Two-phase commit.

Savepoints (a digression).

SQL facilities.

16. Concurrency.

Three concurrency problems.


The three concurrency problems revisited.



Recovery revisited.

Isolation levels.

Intent locking.

ACID dropping.

SQL facilities.


17. Security.

Discretionary access control.

Mandatory access control.

Statistical databases.

Data encryption.

SQL facilities.

18. Optimization.

A motivating example.

An overview of query processing.

Expression transformation.

Database statistics.

A divide-and-conquer strategy.

Implementing the relational operators.

19. Missing Information.

An overview of the 3VL approach.

Some consequences of the foregoing scheme.

Nulls and keys.

Outer join (a digression).

Special values.

SQL facilities.

20. Type Inheritance.

Type hierarchies.

Polymorphism and substitutability.

Variables and assignments.

Specialization by constraint.


Operators, versions, and signatures.

Is a circle an ellipse?

Specialization by constraint revisited.

SQL facilities.

21. Distributed Databases.

Some preliminaries.

The twelve objectives.

Problems of distributed systems.

Client/server systems.

DBMS independence.

SQL facilities.

22. Decision Support.

Aspects of decision support.

Database design for decision support.

Data preparation.

Data warehouses and data marts.

Online analytical processing.

Data mining.

SQL facilities.

23. Temporal Databases.

What is the problem?


Packing and unpacking relations.

Generalizing the relational operators.

Database work design.

Integrity constraints.

24. Logic-Based Databases.


Propositional calculus.

Predicate calculus.

A proof-theoretic view of databases.

Deductive database systems.

Recursive query processing.


25. Object Databases.

Objects, classes, methods, and messages.

A closer look.

A cradle-to-grave example.

Miscellaneous issues.

26. Object / Relational Databases.

The First Great Blunder.

The Second Great Blunder.

Implementation issues.

Benefits of true rapprochement.

SQL facilities.

27. The World Wide Web and XML.

The Web and the Internet.

An overview of XML.

XML data definition.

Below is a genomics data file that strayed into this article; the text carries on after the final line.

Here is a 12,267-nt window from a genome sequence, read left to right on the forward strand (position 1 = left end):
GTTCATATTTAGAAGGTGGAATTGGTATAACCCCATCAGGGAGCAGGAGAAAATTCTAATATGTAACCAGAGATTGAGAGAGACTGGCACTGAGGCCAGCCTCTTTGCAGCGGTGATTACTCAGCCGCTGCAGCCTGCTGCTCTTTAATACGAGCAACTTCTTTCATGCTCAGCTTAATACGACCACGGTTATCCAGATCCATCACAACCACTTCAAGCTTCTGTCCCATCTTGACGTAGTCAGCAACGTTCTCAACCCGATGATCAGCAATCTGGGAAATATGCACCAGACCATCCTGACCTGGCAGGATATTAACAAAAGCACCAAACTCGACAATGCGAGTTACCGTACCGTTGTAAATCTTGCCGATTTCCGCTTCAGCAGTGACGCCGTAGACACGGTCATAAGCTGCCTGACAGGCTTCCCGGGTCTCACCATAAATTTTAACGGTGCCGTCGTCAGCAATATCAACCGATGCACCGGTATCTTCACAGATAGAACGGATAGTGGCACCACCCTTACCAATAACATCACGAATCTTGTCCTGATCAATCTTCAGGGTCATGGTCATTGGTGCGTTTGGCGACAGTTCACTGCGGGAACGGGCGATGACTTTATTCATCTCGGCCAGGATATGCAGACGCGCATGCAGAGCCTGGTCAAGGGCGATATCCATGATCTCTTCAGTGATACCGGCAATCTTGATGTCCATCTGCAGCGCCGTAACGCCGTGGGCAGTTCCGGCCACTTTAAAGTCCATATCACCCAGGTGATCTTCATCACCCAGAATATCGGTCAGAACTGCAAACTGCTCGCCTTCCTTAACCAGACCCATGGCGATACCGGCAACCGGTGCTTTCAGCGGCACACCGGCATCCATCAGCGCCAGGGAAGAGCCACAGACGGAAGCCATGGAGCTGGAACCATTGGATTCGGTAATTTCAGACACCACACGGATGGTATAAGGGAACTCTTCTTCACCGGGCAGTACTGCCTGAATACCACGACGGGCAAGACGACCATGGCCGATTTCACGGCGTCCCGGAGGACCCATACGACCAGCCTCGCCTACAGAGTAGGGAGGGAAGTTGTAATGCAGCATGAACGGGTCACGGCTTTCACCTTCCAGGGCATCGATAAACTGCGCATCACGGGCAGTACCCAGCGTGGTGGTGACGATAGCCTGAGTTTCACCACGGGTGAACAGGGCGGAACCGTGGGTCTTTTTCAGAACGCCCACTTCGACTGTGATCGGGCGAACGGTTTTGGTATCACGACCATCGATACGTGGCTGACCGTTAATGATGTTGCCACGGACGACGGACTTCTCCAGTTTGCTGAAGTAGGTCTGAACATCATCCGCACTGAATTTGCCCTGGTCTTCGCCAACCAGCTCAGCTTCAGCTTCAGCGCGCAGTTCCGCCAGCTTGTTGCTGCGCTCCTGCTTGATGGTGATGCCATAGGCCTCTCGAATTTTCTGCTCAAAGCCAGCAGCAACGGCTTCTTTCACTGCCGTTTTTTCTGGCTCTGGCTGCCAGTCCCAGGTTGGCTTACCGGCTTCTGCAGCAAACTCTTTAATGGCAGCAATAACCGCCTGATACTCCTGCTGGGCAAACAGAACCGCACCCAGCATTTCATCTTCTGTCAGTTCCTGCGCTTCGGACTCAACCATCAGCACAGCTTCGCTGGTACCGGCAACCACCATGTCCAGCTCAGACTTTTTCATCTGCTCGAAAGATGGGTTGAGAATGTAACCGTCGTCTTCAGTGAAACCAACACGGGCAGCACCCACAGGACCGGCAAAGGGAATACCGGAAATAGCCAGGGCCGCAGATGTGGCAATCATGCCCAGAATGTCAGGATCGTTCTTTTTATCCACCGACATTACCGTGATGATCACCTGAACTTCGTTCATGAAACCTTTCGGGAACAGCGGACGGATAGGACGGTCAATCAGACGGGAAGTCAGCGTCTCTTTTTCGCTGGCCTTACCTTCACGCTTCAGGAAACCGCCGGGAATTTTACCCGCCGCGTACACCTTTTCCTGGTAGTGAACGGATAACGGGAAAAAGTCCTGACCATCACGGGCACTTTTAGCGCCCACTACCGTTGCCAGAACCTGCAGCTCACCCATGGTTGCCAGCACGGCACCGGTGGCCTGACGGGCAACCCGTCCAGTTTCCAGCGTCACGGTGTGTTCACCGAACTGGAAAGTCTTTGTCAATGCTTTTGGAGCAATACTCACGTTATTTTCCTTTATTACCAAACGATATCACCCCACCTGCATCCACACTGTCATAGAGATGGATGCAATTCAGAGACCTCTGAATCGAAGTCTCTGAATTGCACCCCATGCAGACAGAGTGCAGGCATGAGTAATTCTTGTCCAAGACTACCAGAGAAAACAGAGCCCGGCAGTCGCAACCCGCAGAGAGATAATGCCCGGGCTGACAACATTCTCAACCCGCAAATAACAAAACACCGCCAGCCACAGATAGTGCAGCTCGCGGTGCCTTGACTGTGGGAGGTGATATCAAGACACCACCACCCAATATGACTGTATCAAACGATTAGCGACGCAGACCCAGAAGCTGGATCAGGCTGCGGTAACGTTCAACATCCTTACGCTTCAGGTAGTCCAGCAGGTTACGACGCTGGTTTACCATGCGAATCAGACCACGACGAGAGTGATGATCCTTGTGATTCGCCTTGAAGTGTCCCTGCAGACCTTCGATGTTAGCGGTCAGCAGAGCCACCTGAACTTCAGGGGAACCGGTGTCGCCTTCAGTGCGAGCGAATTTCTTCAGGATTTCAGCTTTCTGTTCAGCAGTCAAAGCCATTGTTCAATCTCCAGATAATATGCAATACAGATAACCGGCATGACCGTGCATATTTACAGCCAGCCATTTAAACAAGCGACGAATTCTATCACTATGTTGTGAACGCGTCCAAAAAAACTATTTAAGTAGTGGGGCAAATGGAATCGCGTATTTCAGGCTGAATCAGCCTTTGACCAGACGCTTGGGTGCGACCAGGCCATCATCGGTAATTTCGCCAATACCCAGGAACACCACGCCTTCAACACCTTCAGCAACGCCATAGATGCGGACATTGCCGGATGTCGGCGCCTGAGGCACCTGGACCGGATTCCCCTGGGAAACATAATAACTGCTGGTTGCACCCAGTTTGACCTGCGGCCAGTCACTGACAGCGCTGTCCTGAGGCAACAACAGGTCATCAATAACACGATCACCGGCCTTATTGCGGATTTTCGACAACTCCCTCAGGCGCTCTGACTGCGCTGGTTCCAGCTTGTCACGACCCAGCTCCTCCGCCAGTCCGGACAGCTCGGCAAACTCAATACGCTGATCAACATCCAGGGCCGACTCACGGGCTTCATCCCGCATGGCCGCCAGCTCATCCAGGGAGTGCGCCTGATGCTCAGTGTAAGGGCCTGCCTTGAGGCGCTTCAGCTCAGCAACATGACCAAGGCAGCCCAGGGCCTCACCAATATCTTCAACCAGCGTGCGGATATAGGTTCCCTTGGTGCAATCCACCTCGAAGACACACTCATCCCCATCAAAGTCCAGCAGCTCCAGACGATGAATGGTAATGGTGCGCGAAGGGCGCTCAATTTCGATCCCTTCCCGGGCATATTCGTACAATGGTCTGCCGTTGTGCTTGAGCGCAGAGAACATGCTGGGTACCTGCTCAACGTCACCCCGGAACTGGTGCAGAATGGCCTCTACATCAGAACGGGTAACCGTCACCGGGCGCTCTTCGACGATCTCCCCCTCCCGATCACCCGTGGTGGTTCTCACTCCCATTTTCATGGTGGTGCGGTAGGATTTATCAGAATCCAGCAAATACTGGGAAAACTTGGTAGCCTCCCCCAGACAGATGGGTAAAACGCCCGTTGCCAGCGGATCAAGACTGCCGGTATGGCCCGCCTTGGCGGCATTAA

XML data manipulation.

XML and databases.

SQL facilities.


Appendix A: The TransRelational™ Model.

Three levels of abstraction.

The basic idea.

Condensed columns.

Merged columns.

Implementing the relational operators.

Appendix B: SQL Expressions, Table Expressions, and Boolean Expressions.

Appendix C: Abbreviations, Acronyms, and Symbol.

Appendix D: Online storage structures and access methods, database access: an overview, page sets and files, indexing, hashing, pointer chains, and compression techniques.


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Customer Reviews

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Sort by: Showing all of 3 Customer Reviews
  • Anonymous

    Posted August 10, 2004

    Foundations, or 'why smug relational weenies are smug'

    Extremely useful reference for the relational model; the foundations and principles which are essential to properly understanding _why_ I should care about reading 'SQL in a nutshell' or 'Oracle for dummies'. I would recommend reading several varying introductions to relational theory first, in order to learn what the vocabulary is, learn what the crack-pot explanations are, and generally get a vague sense of the theory. ** In particular, if one is already familiar with SQL, one -- as an absolute prerequisite -- must gain a basic understanding of all the relational algebra operations. ** Some of the contained criticisms of OO techniques, although valid, are not generally valid against OO in general, in exactly the same way that its criticisms of sql and common databases are not valid against relational theory in general.

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  • Anonymous

    Posted January 29, 2004

    A sound foundation

    People looking for a cookbook approach or trying to get answers for questions like 'How can I do X in the SQL of product Y?', look further, or better contemplate on your real needs and questions. This book forms a firm, solid foundation for thinking about and working with data. I personally don't regard it as a mere 'Introduction', but as a reference guide on the Relational Model. When you leave the paradigm of SQL behind you, it's easy to follow. You get an understanding of what Database Systems are about and the formal language that makes reasoning about it understandable and less prone to misundertandings. You don't a mere syntax for creating tables. The only nasty thing about it, is that it leaves you with the question 'Why did the industry fail to implement the Relational Model in the decades since its conception?'. Figuring out an answer on a rainy Sunday morning is depressing. In that sence, Ignorance is Bliss, and don't read the book.

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  • Anonymous

    Posted December 10, 2009